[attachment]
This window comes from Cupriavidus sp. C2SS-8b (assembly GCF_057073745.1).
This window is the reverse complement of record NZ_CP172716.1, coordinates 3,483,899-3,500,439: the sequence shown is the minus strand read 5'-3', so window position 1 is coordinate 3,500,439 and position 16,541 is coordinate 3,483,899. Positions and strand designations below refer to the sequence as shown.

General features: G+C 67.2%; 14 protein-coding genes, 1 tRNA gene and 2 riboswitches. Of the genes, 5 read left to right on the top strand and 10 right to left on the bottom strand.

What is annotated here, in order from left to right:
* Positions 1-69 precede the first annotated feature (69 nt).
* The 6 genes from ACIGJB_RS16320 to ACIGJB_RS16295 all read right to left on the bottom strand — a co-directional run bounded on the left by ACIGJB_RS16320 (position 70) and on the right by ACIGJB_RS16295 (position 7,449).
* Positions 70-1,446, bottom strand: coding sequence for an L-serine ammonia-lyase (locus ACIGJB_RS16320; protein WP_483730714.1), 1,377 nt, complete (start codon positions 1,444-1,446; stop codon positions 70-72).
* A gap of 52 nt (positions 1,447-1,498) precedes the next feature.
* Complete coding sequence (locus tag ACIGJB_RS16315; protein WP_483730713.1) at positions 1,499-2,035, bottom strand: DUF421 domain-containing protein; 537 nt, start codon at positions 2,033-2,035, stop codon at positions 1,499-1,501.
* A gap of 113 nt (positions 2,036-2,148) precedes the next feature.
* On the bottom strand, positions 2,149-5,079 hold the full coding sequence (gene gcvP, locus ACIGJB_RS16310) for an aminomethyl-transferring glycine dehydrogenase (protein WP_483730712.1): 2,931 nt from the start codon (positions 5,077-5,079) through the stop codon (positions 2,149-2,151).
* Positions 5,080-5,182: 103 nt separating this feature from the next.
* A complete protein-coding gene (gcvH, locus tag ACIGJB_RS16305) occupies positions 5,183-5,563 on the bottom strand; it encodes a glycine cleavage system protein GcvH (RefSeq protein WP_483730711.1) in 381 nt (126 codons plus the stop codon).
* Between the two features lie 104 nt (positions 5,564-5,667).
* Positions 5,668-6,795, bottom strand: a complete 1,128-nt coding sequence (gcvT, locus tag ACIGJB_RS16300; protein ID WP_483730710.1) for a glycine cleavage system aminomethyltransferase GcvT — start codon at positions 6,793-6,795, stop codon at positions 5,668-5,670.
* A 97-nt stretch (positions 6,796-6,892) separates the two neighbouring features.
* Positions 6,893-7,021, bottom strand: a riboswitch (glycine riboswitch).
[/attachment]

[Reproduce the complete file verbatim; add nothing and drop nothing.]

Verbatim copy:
This window comes from Cupriavidus sp. C2SS-8b (assembly GCF_057073745.1).
This window is the reverse complement of record NZ_CP172716.1, coordinates 3,483,899-3,500,439: the sequence shown is the minus strand read 5'-3', so window position 1 is coordinate 3,500,439 and position 16,541 is coordinate 3,483,899. Positions and strand designations below refer to the sequence as shown.

General features: G+C 67.2%; 14 protein-coding genes, 1 tRNA gene and 2 riboswitches. Of the genes, 5 read left to right on the top strand and 10 right to left on the bottom strand.

What is annotated here, in order from left to right:
* Positions 1-69 precede the first annotated feature (69 nt).
* The 6 genes from ACIGJB_RS16320 to ACIGJB_RS16295 all read right to left on the bottom strand — a co-directional run bounded on the left by ACIGJB_RS16320 (position 70) and on the right by ACIGJB_RS16295 (position 7,449).
* Positions 70-1,446, bottom strand: coding sequence for an L-serine ammonia-lyase (locus ACIGJB_RS16320; protein WP_483730714.1), 1,377 nt, complete (start codon positions 1,444-1,446; stop codon positions 70-72).
* A gap of 52 nt (positions 1,447-1,498) precedes the next feature.
* Complete coding sequence (locus tag ACIGJB_RS16315; protein WP_483730713.1) at positions 1,499-2,035, bottom strand: DUF421 domain-containing protein; 537 nt, start codon at positions 2,033-2,035, stop codon at positions 1,499-1,501.
* A gap of 113 nt (positions 2,036-2,148) precedes the next feature.
* On the bottom strand, positions 2,149-5,079 hold the full coding sequence (gene gcvP, locus ACIGJB_RS16310) for an aminomethyl-transferring glycine dehydrogenase (protein WP_483730712.1): 2,931 nt from the start codon (positions 5,077-5,079) through the stop codon (positions 2,149-2,151).
* Positions 5,080-5,182: 103 nt separating this feature from the next.
* A complete protein-coding gene (gcvH, locus tag ACIGJB_RS16305) occupies positions 5,183-5,563 on the bottom strand; it encodes a glycine cleavage system protein GcvH (RefSeq protein WP_483730711.1) in 381 nt (126 codons plus the stop codon).
* Between the two features lie 104 nt (positions 5,564-5,667).
* Positions 5,668-6,795, bottom strand: a complete 1,128-nt coding sequence (gcvT, locus tag ACIGJB_RS16300; protein ID WP_483730710.1) for a glycine cleavage system aminomethyltransferase GcvT — start codon at positions 6,793-6,795, stop codon at positions 5,668-5,670.
* A 97-nt stretch (positions 6,796-6,892) separates the two neighbouring features.
* Positions 6,893-7,021, bottom strand: a riboswitch (glycine riboswitch).